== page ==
Big changes may be in the offing for FERC enforcement

Source: Sam Mintz, E&E News reporter • Posted: Monday, December 4, 2017

Five years ago, the Federal Energy Regulatory Commission announced with fanfare that it had slapped an alleged market manipulator with a record fine, $469.9 million.

There was less hoopla last month when FERC said it had settled the case against Barclays PLC and had slashed that ballyhooed fine by nearly 80 percent, to $105 million (E&E News PM, Nov. 8).

That fine is less than the $139.3 million in damages that FERC alleged Barclays had cost power buyers and sellers.

While settlements are FERC’s preferred method of concluding investigations, FERC watchers have different theories about why FERC might have agreed to dramatically shrink the fine, notably to avoid years of litigation.

But some see the turnaround on Barclays, combined with declining enforcement data, as a sign that FERC enforcement could be slipping under Chairman Neil Chatterjee, a former aide to Senate Majority Leader Mitch McConnell (R-Ky.).

“I definitely saw that as a bellwether, how FERC was going to handle that case with acting Chair Chatterjee,” said Tyson Slocum, who leads Public Citizen’s energy program. “The fact that they settled for an amount far, far less than what FERC originally asked for … and less than what enforcement staff determined that Barclays’ actions cost market participants was very concerning for us.”

In fiscal 2017, FERC finalized five settlements and closed 11 other investigations with a finding of no violation — the lowest ratio of settlements to cases closed since the agency started publishing annual enforcement reports in 2007.

The five settlements is also the smallest annual total in a decade, down from an average of 10.3 settlements a year, although that could be partially explained by inactivity by the five-seat commission, which lacked a quorum for six months this year.

Sources say change may be afoot for the enforcement office. Three sources with knowledge of deliberations on the enforcement post told E&E News that John Estes, a lawyer with the firm Skadden, Arps, Slate, Meagher & Flom LLP who represents companies targeted by FERC investigations, is being considered to lead the Office of Enforcement and is the White House’s preferred choice.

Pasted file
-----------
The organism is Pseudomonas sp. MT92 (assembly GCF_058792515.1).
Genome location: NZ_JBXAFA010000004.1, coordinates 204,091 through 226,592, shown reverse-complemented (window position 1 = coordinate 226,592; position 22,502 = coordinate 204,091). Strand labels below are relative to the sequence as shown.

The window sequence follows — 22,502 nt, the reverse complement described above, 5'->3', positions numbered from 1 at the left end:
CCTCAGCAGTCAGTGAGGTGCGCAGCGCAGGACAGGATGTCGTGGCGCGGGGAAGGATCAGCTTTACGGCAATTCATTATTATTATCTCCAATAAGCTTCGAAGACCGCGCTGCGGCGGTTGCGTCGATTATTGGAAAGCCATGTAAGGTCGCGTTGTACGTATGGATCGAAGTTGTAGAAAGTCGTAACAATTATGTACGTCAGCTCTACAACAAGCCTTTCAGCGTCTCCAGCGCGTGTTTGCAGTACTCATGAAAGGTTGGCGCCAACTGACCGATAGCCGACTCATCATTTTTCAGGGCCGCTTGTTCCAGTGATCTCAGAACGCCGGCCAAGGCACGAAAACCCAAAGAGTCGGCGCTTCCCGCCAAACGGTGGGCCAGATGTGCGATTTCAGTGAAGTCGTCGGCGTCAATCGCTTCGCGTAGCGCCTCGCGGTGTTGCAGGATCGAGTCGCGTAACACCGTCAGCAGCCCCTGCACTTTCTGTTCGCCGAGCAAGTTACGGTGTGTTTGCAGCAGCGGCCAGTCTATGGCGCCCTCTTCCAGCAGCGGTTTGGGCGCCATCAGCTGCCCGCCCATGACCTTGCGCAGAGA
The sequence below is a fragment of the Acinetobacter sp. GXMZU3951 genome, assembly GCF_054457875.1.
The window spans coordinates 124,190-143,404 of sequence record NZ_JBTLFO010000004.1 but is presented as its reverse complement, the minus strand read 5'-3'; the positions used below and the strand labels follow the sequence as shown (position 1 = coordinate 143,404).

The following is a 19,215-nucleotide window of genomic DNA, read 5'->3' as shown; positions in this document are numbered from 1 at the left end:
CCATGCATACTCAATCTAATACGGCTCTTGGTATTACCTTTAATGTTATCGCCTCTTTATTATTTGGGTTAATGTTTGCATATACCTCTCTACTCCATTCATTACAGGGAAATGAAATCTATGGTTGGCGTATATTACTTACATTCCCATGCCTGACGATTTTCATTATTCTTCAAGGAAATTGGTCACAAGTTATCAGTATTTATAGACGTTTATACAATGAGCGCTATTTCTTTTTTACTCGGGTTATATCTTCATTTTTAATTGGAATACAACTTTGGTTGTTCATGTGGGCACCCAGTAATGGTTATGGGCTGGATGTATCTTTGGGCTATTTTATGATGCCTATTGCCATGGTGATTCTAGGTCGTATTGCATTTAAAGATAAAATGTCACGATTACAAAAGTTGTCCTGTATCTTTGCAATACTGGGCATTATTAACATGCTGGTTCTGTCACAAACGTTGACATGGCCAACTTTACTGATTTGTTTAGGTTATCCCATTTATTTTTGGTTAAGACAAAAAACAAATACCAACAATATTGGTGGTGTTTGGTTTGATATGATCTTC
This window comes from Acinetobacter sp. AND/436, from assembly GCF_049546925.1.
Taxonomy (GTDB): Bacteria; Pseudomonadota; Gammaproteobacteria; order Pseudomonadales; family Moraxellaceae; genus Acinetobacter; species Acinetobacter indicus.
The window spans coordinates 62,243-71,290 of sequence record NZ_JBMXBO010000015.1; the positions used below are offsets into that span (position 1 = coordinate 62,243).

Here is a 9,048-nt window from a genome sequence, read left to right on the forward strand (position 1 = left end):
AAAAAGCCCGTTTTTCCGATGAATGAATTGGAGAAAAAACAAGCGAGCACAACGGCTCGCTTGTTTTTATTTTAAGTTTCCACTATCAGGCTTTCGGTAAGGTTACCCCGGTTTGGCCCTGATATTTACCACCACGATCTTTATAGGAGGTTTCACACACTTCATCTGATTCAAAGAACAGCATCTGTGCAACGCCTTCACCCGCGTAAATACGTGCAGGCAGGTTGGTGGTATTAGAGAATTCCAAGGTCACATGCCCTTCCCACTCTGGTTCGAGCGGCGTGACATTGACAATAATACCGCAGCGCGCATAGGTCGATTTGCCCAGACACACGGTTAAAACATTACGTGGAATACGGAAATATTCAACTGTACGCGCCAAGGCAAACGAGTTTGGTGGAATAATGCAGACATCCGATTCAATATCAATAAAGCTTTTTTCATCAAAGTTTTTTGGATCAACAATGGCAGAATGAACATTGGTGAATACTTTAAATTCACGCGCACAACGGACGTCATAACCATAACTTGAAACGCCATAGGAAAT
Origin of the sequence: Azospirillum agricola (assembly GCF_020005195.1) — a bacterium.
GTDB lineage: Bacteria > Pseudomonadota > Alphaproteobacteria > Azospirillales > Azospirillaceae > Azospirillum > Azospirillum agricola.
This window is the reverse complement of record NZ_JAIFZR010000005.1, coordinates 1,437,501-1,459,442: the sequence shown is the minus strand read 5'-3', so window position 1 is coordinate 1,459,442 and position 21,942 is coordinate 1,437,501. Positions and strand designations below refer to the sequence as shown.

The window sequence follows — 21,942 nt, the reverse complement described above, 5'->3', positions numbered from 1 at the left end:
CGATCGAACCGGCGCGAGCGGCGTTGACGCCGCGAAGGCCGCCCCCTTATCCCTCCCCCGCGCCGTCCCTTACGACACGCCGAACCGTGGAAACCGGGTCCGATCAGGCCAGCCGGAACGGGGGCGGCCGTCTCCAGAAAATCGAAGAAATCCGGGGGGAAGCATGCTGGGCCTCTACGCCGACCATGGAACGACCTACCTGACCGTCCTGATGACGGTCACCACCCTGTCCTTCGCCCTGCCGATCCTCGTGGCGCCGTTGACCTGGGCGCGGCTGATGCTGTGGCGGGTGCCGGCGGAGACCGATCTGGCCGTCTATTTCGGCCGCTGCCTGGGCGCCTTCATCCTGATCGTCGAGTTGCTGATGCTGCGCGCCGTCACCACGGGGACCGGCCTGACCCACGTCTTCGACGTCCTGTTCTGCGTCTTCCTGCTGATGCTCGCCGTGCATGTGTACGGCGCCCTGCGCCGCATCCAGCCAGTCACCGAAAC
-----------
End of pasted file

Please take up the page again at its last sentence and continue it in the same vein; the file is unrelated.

The decision on the enforcement chief would ultimately be made by the incoming FERC chairman, Jones Day energy lawyer Kevin McIntyre, who was confirmed by the Senate on Nov. 3 but has not been sworn in.

Estes did not return phone and email messages.

For Slocum, the Barclays settlement and the Estes rumor are a “chilling sign that FERC’s tough enforcement days are in the rearview mirror.”

FERC declined to make Office of Enforcement officials available for interviews, but former staffers said they don’t think an enforcement slide is imminent.

For one, Office of Enforcement staff is stable, said David Applebaum, who worked in the office for six years, including as director of investigations. He’s now a partner at Akin Gump Strauss Hauer & Feld LLP.

“The enforcement staff, both in the analytics group and the investigations group, is largely the same as it was several years ago and will be expected to be pretty similar over the next few years. There’s typically not that much turnover,” Applebaum said. “The staff can be expected to approach investigations analytically … in similar ways going forward as they have in the past.”

The Office of Enforcement’s stated mission is to protect consumers through oversight and surveillance of energy markets. It has four divisions — the Investigations, Audits and Accounting, Energy Market Oversight, and Analytics and Surveillance divisions — and has about 200 employees, including lawyers, market analysts, economists, former traders and auditors, a FERC spokesman said.

Norman Bay’s years

As Slocum sees it, FERC’s enforcement efforts were boosted by Norman Bay, a former U.S. attorney from New Mexico who became enforcement chief in 2009, was appointed commissioner in 2014 and took the commission gavel as chairman in 2015. He resigned from FERC last February.

“He was a strong head of enforcement. That was why we publicly endorsed his confirmation as chair,” Slocum said. “He brought a whole new cultural change to the office; he completely beefed up their operation.”

Slocum said Bay “brought a prosecutor’s mentality” to FERC and pushed the commission to go after market manipulation.